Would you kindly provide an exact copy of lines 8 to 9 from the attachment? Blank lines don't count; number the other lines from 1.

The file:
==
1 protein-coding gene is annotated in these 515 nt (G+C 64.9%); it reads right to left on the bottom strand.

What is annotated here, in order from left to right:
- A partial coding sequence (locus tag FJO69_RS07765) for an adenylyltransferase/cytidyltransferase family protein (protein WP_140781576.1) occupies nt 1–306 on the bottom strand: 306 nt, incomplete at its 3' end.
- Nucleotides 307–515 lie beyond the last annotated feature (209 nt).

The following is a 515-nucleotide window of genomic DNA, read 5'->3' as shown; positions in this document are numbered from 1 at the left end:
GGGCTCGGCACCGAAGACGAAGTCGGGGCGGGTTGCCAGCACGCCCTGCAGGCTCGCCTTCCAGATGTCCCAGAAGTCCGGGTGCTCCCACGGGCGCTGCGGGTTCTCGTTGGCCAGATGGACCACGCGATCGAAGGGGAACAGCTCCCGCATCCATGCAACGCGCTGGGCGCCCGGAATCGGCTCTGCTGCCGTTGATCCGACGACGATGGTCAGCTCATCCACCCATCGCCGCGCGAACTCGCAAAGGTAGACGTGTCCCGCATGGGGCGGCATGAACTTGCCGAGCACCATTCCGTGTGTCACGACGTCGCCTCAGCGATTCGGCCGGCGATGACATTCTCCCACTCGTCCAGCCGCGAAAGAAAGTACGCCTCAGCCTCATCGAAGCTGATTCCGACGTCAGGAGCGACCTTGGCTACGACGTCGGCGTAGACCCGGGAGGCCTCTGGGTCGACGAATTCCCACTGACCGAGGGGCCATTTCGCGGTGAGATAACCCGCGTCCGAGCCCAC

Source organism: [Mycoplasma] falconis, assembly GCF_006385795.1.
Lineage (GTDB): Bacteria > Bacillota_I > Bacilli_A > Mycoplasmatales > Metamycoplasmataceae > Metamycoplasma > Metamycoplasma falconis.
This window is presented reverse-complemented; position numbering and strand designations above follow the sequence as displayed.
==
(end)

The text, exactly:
Lineage (GTDB): Bacteria > Bacillota_I > Bacilli_A > Mycoplasmatales > Metamycoplasmataceae > Metamycoplasma > Metamycoplasma falconis.
This window is presented reverse-complemented; position numbering and strand designations above follow the sequence as displayed.